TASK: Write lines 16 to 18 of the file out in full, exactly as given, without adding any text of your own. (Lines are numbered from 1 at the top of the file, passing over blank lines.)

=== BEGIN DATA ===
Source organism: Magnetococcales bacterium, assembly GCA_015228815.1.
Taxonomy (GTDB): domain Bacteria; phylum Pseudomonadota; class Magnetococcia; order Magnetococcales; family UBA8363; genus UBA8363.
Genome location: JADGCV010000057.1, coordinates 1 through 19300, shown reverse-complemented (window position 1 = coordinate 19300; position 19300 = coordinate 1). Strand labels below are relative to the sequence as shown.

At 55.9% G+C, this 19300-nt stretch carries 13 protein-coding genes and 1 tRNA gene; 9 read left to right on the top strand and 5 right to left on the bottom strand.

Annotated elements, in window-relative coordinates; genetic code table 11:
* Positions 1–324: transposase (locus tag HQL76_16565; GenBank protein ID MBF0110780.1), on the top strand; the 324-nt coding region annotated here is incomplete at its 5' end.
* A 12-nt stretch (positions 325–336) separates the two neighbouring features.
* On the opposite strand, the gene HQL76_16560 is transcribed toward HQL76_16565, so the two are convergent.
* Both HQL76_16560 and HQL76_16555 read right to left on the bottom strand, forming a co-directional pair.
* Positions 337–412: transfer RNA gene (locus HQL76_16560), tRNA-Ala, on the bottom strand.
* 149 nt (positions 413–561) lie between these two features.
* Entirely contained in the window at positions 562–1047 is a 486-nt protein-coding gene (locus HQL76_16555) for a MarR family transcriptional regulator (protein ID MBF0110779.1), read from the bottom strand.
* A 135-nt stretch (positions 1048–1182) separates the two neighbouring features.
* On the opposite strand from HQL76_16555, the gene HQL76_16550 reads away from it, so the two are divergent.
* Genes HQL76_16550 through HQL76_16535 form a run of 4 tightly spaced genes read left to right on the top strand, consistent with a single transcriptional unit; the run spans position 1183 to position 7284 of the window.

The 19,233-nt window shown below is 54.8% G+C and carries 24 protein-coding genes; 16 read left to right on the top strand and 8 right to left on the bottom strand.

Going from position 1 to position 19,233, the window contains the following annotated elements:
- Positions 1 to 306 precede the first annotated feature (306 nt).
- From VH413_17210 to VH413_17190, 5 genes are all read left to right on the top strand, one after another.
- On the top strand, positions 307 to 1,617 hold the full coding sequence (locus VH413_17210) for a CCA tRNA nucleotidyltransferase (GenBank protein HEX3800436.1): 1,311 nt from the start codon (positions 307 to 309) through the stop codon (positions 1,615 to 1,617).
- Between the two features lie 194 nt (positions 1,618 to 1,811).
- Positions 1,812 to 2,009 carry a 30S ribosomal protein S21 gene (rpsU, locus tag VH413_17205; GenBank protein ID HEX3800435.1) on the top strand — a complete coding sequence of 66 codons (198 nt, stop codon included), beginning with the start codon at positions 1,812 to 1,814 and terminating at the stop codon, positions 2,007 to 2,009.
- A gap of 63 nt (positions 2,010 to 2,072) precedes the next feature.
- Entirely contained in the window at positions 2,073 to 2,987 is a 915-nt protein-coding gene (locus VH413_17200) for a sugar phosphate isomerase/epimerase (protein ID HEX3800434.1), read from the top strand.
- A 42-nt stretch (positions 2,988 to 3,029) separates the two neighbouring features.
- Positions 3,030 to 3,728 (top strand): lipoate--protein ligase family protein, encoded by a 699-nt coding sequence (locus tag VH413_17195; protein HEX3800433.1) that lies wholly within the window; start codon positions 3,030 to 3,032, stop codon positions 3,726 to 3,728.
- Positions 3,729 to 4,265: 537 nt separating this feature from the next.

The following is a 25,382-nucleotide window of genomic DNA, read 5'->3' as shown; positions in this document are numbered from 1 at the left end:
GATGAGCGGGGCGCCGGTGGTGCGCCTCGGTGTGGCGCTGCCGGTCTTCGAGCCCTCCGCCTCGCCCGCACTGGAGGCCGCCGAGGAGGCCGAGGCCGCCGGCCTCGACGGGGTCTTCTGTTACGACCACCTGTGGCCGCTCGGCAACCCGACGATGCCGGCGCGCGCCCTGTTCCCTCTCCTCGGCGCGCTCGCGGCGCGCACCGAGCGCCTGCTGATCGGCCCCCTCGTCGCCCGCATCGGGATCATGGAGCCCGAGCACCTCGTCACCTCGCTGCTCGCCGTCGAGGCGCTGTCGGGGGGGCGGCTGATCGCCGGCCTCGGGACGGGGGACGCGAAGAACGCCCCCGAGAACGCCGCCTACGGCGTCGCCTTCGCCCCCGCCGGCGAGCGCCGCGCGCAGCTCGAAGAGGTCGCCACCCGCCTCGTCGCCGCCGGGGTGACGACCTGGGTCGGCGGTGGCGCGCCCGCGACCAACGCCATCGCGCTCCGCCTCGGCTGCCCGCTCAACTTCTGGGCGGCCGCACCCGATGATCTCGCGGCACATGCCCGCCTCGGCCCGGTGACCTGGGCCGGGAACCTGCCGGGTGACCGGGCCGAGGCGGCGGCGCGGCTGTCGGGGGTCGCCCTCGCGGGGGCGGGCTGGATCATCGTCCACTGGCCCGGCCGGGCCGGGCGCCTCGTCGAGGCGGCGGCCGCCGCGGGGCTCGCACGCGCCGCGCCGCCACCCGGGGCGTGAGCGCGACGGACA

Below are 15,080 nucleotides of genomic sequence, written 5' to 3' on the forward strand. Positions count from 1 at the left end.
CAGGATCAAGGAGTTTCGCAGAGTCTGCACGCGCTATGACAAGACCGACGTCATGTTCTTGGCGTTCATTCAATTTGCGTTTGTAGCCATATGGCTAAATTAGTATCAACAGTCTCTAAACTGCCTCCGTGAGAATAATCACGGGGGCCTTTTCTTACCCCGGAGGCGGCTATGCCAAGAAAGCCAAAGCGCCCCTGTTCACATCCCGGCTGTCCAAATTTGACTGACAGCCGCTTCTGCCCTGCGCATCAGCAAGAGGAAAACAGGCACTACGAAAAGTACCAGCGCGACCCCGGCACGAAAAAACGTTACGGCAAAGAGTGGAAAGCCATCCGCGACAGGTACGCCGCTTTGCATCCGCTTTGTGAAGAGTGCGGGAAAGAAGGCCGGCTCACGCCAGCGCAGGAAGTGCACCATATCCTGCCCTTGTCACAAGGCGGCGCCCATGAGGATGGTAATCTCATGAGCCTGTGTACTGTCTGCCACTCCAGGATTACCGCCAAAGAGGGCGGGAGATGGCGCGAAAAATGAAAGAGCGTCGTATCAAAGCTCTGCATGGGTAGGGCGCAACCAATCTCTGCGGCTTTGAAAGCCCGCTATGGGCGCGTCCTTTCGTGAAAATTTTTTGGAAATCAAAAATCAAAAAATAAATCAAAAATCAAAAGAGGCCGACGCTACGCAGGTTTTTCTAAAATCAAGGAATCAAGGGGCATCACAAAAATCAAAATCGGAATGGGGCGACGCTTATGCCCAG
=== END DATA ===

The 19,233-nt window shown below is 54.8% G+C and carries 24 protein-coding genes; 16 read left to right on the top strand and 8 right to left on the bottom strand.

Going from position 1 to position 19,233, the window contains the following annotated elements:
- Positions 1 to 306 precede the first annotated feature (306 nt).